Irritable Bowel Syndrome

Irritable Bowel Syndrome

Do you suffer from stomach pains or cramping involving sudden trips to the bathroom? Do you know if you have irritable bowel syndrome (IBS)? Is it possible to reduce the symptoms associated with irritable bowel syndrome? Are there any foods that should be avoided? If you have any questions about irritable bowel syndrome read this factsheet to find out more…

What is irritable bowel syndrome?

Irritable bowel syndrome (IBS) is a fairly common gastrointestinal disorder. It is a chronic condition that can reoccur and interfere with your lifestyle. Typical symptoms include abdominal pain, cramping, bloating, and changes in bowel habits from sudden onset diarrhea to constipation. These symptoms are usually relieved after a bowel movement. In some cases IBS can occur after an illness involving fever, vomiting, or diarrhea. Bleeding and persistent severe pain are not symptoms of IBS, and may indicate other problems.

If you have these symptoms it is important to tell your doctor. Talk to your doctor before you start any kind of treatment.

What causes irritable bowel syndrome?

There is no specific cause of IBS but many people living with IBS appear to have a hypersensitive colon. A number of factors can contribute to IBS including worry and emotional stress. Eating, as well as certain foods and medicines, can trigger colon spasms and cause symptoms associated with IBS.

How can you reduce the symptoms associated with IBS?

  • A regular healthy eating pattern is important to reduce the sym ptoms related to IBS. Not overeating, especially fatty foods are an important first step. Eating foods high in fibre is another key step to take. Eating many small meals throughout the day or eating smaller portions at 3 main meals may also help.

To see if any particular foods cause problems, write down all of the foods you eat and record any discomforts. Before eliminating any foods consult with a Registered Dietitian to plan a healthy diet. Discuss your condition and treatment plan with your doctor.

What foods can you eat?

  • Different foods bother different people. What you can eat depends on how you react to different foods. The foods that most commonly cause problems for people with IBS are fatty foods, gas-producing foods, alcohol, caffeine, lactose, and wheat. For some people high fibre foods may cause discomfort. Eat fewer of the foods that cause you discomfort.
  • Get counselling before eliminating any foods as this might cause you to miss out on some important nutrients.
  • Make sure your healthy eating plan is based on Eating Well with Canada’s Food Guide.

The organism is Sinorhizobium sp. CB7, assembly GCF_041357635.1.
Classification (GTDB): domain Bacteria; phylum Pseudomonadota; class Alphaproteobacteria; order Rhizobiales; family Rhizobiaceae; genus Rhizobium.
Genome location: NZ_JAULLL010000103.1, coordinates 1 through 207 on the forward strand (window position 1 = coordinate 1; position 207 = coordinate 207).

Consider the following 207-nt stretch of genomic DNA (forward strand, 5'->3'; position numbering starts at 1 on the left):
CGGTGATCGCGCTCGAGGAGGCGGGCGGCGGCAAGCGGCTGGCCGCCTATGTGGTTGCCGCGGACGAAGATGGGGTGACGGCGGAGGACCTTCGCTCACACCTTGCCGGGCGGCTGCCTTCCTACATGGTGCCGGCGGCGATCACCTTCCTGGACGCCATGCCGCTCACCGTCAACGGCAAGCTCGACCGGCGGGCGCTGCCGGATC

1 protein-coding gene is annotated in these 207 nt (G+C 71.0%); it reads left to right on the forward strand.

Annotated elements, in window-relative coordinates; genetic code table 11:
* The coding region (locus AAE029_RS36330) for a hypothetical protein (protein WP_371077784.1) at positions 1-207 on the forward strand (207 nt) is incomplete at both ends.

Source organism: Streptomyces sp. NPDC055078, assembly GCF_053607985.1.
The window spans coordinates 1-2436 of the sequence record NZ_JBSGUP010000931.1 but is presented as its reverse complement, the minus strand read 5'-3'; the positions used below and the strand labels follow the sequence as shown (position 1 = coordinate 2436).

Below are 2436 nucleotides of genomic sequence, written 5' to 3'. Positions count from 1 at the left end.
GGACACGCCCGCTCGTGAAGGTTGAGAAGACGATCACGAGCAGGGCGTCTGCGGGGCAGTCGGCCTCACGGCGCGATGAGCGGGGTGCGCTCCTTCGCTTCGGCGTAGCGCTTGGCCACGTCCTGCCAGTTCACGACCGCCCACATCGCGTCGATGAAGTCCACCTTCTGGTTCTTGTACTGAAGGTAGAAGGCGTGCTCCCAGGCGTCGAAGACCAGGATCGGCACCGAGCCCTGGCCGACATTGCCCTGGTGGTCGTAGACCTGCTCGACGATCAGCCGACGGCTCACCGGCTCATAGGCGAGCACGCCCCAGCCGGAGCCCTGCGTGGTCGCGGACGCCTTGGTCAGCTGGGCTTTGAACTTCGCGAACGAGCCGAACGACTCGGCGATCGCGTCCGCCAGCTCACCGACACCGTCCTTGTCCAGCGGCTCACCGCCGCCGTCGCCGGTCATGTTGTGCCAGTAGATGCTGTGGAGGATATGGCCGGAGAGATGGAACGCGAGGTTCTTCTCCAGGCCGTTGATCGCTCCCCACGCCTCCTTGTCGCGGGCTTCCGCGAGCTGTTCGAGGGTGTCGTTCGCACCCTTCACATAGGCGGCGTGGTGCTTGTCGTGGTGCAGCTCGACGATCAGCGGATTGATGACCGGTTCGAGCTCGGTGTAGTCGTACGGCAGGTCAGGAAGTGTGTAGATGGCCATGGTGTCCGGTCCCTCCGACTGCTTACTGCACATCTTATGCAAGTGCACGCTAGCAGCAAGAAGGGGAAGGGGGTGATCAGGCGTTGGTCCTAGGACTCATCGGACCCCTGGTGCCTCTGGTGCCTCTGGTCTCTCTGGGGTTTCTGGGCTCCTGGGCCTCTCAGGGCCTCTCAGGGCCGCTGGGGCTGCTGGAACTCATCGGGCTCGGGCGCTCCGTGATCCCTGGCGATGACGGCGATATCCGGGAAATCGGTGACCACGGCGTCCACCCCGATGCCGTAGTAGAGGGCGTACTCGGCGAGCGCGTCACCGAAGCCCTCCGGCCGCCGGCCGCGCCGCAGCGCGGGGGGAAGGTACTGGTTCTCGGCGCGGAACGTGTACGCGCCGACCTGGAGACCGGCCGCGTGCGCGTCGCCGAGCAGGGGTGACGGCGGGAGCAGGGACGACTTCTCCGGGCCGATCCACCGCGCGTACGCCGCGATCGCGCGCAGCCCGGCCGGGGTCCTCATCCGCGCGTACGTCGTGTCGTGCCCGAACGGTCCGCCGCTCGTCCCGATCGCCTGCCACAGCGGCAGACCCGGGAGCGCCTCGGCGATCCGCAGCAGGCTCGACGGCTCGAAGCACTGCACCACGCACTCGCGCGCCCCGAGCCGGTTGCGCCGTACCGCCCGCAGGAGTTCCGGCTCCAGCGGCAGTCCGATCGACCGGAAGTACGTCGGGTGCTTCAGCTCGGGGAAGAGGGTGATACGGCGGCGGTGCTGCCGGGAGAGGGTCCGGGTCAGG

• Include vegetables, fruit, whole grains, low fat milk products and lean meat and alternatives.

Tips for managing your food choices:

Avoid fatty foods including high fat meats and deli products, high fat dairy products including cheese, ice cream, whipped cream, butter, margarine, deep fried foods like French fries and battered fish and fried chicken, pastries, cookies, chips and other snack foods. Have more lean meat, fish and poultry choices, cooked by lower fat methods. Choose lower fat milk products with 2% or less milk fat. Avoid high fat snacks.

Gas producing foods such as beans, Brussel sprouts, onions, celery, carrots, cucumbers, raisins, bananas, prunes and wheat may cause excess gas and bloating. Find out which foods cause your gas by writing down the food you eat for a few days in a row. If these foods do not bother you, there is no need to avoid them.

Dairy products including milk, cream, and some cheeses may cause IBS symptoms in some people. Milk products may cause fewer symptoms when eaten in small amounts or when eaten with other foods (e.g. milk with cereal). Look for low fat milk products (1% or skim milk)) and lower fat cheese. Try yogurt, which often causes fewer symptoms than milk for people with IBS. If you avoid all milk products speak to a Registered Dietitian about alternate foods sources and supplements as these foods are key sources of calcium and vitamin D.

Fibre may help reduce IBS symptoms but can cause some initial discomfort with gas and bloating when fibre intakes are increased. To reduce symptoms, increase fibre slowly and drink plenty of water. These symptoms should go away after a few weeks. Fibre helps keep the digestive sytsem moving and keeps stools soft. Fibre is found in whole-grain breads and cereals, oats, beans, fruits, and vegetables. You need to get adequate fluids to help the fibre work properly. Consult your doctor before using any fibre supplements.

Plenty of Fluids are important especially when you are constipated or have diarrhea. Avoid drinking too many high sugar beverages, caffeine and alcohol. Avoid carbonated beverages that can cause bloating. Drink water when thirsty and when adding more fibre to your diet.

Eat meals in a relaxed atmosphere. Chew foods slowly without gulping in air to reduce bloating. Cut back on chewing gum as this also reduces air intake. Avoid eating too many products made with artificial sweeteners containing sugar alcohols (e.g. mannitol, sorbitol, xylitol) or polydextrose as these may cause bloating, gas or diarrhea.

Do people with IBS also have lactose intolerance?

People with IBS are not more likely to have lactose intolerance. People with lactose intolerance have difficulty digesting some milk products. Individuals diagnosed with lactose intolerance may benefit from lactose restriction.

You might also be interested in:

Managing Inflammatory Bowel Disease

Tips for Healthy Digestion

Last Update – August 9, 2017

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